Tony Scanlon, born Surry Hills, Sydney in 1945, holds a PhD from the University of New England (NSW) in Early English Literature.
His career as a teacher ranges from teaching primary children, through to supervising post-Doctoral studies. He has also worked with Aboriginal people in prisons and remote communities in Northern Australia. For several years he worked in Darwin in adult literacy education, as well as with Vietnamese "boat people" in acclimatisation programmes in the early 1980s. He retired from teaching in 2009.
He has worked extensively as a reviewer for a number of publications, including a period as the N.T. correspondent for The Australian Book Review. His creative writing has been awarded the Red Earth Poetry award for Northern Territory poetry twice; his first collection, Rain at Gunn Point (Kardoorair Press, ed A.J. Bennett, 1990), won the Jesse Litchfield Award for Northern Territory Literature (1991). His work with Aboriginal people and his profound empathy with them is reflected in much of his poetry, as are his concerns with our cataclysmic impact on the natural world and its creatures. His second collection, A Mask of Stone (Kardoorair Press, ed A.J. Bennett, 1995), was well received critically and was adopted into several senior literature English courses in NSW secondary schools.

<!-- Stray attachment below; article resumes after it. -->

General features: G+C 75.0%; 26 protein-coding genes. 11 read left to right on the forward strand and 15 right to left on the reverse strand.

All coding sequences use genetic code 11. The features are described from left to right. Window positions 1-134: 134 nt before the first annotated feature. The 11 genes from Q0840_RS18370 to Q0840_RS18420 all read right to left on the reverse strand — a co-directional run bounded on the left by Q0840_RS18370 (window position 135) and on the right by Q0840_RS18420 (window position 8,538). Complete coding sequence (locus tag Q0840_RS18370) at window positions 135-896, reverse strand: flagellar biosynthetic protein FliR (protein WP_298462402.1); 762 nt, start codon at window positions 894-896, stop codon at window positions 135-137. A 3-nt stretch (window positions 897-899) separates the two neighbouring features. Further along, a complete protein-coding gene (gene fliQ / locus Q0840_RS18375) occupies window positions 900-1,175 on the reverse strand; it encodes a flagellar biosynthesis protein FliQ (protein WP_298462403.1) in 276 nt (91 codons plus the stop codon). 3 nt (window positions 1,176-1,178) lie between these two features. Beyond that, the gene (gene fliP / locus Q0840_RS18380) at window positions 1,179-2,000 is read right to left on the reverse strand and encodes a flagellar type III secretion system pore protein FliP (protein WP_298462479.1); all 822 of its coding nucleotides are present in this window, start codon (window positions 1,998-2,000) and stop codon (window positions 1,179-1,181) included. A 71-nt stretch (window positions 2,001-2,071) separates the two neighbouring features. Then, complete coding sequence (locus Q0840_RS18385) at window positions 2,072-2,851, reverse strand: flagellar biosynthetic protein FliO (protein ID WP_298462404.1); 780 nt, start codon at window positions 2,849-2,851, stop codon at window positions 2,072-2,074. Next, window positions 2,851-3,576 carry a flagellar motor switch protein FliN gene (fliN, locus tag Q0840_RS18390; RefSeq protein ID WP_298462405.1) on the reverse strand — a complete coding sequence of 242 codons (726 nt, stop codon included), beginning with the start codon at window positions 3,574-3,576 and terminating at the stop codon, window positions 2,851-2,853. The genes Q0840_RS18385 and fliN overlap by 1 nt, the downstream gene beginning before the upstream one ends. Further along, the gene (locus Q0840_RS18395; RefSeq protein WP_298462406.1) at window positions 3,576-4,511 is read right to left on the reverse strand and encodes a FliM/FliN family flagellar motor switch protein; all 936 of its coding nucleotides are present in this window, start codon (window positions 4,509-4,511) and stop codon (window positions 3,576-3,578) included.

His poetry has appeared in a number of anthologies and literary journals and he has read at many poetry venues, in secondary schools, at Creative Writing seminars, and on AM and FM radio programmes in NSW and interstate.
He is married, with four children, and a growing band of grandchildren.
Tony Scanlon has been publishing poetry since the mid-1960s. A number of poems in this collection have won major awards, including the Jesse Litchfield Award for N.T. Literature in 1990. He has twice won the Red Earth Poetry (N.T.) prize. Flying Blind is his latest collection and incorporates works across three decades, and is one of those rare volumes with something for everyone.